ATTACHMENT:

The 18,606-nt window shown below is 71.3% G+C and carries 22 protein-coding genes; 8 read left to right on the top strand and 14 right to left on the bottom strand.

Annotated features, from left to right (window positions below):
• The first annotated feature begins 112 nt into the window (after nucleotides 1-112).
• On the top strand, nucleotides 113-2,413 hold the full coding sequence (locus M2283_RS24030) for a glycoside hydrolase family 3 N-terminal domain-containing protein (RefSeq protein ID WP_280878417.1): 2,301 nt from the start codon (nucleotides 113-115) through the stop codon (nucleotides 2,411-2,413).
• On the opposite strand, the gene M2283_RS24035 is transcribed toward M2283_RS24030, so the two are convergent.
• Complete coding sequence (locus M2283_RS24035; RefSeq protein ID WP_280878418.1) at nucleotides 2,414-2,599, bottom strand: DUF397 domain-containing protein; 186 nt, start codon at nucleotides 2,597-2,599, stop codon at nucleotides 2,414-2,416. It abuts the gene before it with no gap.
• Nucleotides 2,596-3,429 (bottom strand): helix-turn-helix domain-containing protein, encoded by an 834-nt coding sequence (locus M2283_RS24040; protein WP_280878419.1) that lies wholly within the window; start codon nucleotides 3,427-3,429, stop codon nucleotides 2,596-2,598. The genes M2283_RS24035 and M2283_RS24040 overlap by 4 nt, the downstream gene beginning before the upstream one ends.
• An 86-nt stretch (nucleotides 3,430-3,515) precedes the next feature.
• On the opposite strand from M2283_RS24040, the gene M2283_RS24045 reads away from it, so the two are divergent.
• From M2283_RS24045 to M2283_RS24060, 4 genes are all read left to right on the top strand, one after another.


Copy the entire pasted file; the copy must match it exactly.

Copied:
The 18,606-nt window shown below is 71.3% G+C and carries 22 protein-coding genes; 8 read left to right on the top strand and 14 right to left on the bottom strand.

Annotated features, from left to right (window positions below):
• The first annotated feature begins 112 nt into the window (after nucleotides 1-112).
• On the top strand, nucleotides 113-2,413 hold the full coding sequence (locus M2283_RS24030) for a glycoside hydrolase family 3 N-terminal domain-containing protein (RefSeq protein ID WP_280878417.1): 2,301 nt from the start codon (nucleotides 113-115) through the stop codon (nucleotides 2,411-2,413).
• On the opposite strand, the gene M2283_RS24035 is transcribed toward M2283_RS24030, so the two are convergent.
• Complete coding sequence (locus M2283_RS24035; RefSeq protein ID WP_280878418.1) at nucleotides 2,414-2,599, bottom strand: DUF397 domain-containing protein; 186 nt, start codon at nucleotides 2,597-2,599, stop codon at nucleotides 2,414-2,416. It abuts the gene before it with no gap.
• Nucleotides 2,596-3,429 (bottom strand): helix-turn-helix domain-containing protein, encoded by an 834-nt coding sequence (locus M2283_RS24040; protein WP_280878419.1) that lies wholly within the window; start codon nucleotides 3,427-3,429, stop codon nucleotides 2,596-2,598. The genes M2283_RS24035 and M2283_RS24040 overlap by 4 nt, the downstream gene beginning before the upstream one ends.
• An 86-nt stretch (nucleotides 3,430-3,515) precedes the next feature.
• On the opposite strand from M2283_RS24040, the gene M2283_RS24045 reads away from it, so the two are divergent.
• From M2283_RS24045 to M2283_RS24060, 4 genes are all read left to right on the top strand, one after another.